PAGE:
Having designed out original bike jig, I had a good idea of what needed to happen: tolerances, measurements, and angles.
A great introduction to SolidWorks helped me put things into perspective and quickly made me doubt the viability of the approach I was using. The material itself is not stiff enough. Nevertheless I decided to try out the fabrication technique to put this jig together.
I decided to try out a new CAD software, Rhino. It took me much long than it should've, but I spent the day translating my very precise hand sketches into the software. Stupidly, I tried make it all 3D even though all I really needed was 2D curves. A lot of time spent learning the software and I didn't even really need to make it 3D!
Knowing that this would be a prototype I decided to go with the lowest quality, cheap OSB. It's pretty nasty stuff... probably only a few pegs above cardboard.
I also originally was planning on using the super cool, tool-changing machine in N52, but pretty much our whole section had the same idea. So I decided to cut my board in fourths and lug it over to archtecture shop's less fancy Shopbot which wasn't getting any love.
With my 3D Rhino in hand, I thought it'd be a pretty quick deal: load the file, choose an end mill, and go!
Unfortunately, there's still a quite a bit to do. I needed to take the Rhino file, load it into Mastercam, and go through a million different options before generating a g-code. To be honest, I think this process could be MUCH MUCH faster but because we aren't allowed to use the machine on our own we spent a lot of time waiting for and working with the authorized people. (Much thanks to those teaching assistants and workshop managers btw!)
As mentioned before turned out I didn't need to make my design 3D and that through a bit of a wrench in things. Also, the bed of the Shopbot was significantly smaller than the machine in N52 so I spent a little time rearranging the parts into four sheets and then identifying places to screw down the material.
We first put the OSB on the bed and had the Shopbot drill in some precisely placed holes. We then bolted the board down to the bed.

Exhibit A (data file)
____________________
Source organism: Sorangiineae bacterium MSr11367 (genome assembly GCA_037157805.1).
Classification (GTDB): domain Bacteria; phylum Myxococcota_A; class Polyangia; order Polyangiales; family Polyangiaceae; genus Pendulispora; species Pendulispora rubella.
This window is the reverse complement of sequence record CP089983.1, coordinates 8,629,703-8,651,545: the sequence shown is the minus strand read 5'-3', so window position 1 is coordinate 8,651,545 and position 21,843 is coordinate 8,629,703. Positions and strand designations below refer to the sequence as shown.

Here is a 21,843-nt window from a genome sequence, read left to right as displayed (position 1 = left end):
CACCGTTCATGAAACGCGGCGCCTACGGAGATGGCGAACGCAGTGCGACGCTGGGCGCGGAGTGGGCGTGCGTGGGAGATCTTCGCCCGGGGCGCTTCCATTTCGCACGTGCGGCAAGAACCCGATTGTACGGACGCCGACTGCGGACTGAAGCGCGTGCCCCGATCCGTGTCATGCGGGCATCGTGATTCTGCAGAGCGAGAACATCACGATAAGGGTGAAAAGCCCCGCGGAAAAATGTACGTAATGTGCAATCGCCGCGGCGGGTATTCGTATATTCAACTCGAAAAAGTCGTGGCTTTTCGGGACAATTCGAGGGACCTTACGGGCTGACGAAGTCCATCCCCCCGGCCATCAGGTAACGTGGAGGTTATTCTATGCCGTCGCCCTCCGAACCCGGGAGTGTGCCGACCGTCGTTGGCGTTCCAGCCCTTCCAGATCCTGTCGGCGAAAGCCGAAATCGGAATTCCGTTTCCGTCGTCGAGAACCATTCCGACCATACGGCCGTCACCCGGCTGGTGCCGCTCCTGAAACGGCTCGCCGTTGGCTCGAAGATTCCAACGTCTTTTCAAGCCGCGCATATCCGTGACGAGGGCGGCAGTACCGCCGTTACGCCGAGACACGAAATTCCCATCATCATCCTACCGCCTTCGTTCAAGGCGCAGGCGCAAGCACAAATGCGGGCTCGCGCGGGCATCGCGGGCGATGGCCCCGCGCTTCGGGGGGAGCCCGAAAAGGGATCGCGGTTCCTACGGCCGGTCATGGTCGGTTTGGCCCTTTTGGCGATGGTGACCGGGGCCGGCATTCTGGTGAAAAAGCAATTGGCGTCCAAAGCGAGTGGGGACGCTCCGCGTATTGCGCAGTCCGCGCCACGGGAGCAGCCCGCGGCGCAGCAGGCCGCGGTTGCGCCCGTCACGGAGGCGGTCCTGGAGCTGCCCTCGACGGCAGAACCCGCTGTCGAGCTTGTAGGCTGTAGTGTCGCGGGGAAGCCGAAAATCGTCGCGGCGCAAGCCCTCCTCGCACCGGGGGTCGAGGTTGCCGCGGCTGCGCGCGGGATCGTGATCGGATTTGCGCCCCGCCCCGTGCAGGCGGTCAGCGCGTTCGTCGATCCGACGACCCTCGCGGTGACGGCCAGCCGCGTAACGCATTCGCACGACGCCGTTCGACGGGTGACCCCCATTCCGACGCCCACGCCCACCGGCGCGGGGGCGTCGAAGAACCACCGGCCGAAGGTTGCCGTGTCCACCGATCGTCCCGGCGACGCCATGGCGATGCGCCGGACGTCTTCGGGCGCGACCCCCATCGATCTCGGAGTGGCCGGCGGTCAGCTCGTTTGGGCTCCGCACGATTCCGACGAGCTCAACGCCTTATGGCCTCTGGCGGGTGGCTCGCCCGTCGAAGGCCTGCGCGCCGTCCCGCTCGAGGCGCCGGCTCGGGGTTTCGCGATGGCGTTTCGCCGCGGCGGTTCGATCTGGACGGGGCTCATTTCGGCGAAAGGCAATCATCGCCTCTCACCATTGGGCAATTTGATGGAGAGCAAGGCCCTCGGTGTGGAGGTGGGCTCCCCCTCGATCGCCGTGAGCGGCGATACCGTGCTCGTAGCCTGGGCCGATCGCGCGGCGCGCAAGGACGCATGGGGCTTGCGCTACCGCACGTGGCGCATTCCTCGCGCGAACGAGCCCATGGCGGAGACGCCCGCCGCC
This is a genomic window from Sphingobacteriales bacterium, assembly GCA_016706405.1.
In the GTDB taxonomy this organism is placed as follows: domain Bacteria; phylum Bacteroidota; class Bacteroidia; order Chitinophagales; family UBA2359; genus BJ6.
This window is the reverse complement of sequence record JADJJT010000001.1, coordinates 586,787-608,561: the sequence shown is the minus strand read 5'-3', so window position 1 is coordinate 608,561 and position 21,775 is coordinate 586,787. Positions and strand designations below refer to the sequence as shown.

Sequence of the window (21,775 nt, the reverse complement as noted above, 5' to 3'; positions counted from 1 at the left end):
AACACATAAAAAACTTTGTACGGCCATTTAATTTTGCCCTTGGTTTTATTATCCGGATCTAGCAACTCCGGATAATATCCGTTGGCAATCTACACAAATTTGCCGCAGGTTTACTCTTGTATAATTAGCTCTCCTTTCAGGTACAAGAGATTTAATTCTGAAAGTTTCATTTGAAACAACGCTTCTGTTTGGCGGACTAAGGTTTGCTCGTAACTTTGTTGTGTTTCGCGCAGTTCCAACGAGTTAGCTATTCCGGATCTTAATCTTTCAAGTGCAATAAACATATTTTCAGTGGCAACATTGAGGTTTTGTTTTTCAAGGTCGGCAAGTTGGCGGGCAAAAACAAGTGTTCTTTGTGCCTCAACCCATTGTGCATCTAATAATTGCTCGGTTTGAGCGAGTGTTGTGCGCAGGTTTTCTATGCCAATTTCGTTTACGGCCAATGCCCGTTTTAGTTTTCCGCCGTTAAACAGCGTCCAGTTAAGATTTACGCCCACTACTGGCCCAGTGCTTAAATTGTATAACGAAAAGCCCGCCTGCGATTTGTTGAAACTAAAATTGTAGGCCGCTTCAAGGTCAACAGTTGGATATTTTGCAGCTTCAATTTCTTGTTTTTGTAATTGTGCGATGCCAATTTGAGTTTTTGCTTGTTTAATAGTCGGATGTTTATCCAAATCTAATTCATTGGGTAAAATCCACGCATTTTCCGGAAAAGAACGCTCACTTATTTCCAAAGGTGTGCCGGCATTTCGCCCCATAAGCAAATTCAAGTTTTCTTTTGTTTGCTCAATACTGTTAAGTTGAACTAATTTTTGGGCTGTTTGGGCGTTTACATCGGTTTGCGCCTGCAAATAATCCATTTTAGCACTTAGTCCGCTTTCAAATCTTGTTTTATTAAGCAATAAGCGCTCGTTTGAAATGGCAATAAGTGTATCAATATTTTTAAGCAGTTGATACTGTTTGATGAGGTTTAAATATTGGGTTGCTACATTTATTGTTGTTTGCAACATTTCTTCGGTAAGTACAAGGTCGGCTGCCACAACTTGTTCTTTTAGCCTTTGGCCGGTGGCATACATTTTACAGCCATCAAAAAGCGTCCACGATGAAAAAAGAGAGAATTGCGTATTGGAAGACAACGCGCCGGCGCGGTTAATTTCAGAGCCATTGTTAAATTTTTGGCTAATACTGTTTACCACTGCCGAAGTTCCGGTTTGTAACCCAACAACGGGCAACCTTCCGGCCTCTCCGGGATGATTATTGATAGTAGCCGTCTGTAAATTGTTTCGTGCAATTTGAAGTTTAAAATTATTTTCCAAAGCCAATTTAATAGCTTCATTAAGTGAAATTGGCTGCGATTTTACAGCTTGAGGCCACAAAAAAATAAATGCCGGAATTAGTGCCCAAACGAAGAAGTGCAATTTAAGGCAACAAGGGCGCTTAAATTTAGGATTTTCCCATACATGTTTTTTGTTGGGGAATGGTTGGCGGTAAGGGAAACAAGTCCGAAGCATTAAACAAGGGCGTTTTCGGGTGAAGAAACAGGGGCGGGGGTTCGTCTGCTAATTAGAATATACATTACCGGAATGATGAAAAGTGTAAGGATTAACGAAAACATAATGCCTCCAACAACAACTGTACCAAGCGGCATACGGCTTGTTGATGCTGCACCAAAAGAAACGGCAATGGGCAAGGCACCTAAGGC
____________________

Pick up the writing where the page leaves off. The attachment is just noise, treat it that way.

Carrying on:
Tool selection actually takes a lot of thought: upcuts, downcuts, compressions, feedrates, spindle speeds, etc. But, in the end we couldn't find the compression mill we were looking for so we just went with an upcut 1/4 inch endmill since I wasn't too worried about the finish. As you can see, the upcut really tears it up on top.
All in all, the cutting is very quick.
Despite checking for this problem, somehow some of the pieces missed me and the TA's review. Mastercam cut along the inside of the line on some pieces rendering them ineffective to be pressfit. The photo to the left shows to pieces that should have been identical but cut along different lines.
The pieces actually fit pretty snuggly together to my surprise. The 1cm chamfer helped quite a bit I think.
Even despite the miscuts, the pop-up jig actually came together pretty accurately. Unfortunately, I haven't had time to try out the bracket, dropouts, and headtube to see how well they're aligned, but with care, I believe someone would be able to make a 54cm bamboo bike on this.
With that said, it's still not nearly stiff enough. The goal of a jig is to be assured that everything is aligned and not moved, and for frame design it's best to be within millimeters. With this jig, just one tap causes the whole thing to flex too much.
As I described in my original final project, I want to make a better jig. One that is adjustable, light, cheap, and easy to design a bike with (as opposed to designing a bike first before moving your hands). So far, aluminum extrusion has proved the best material, and definitely superior to OSB.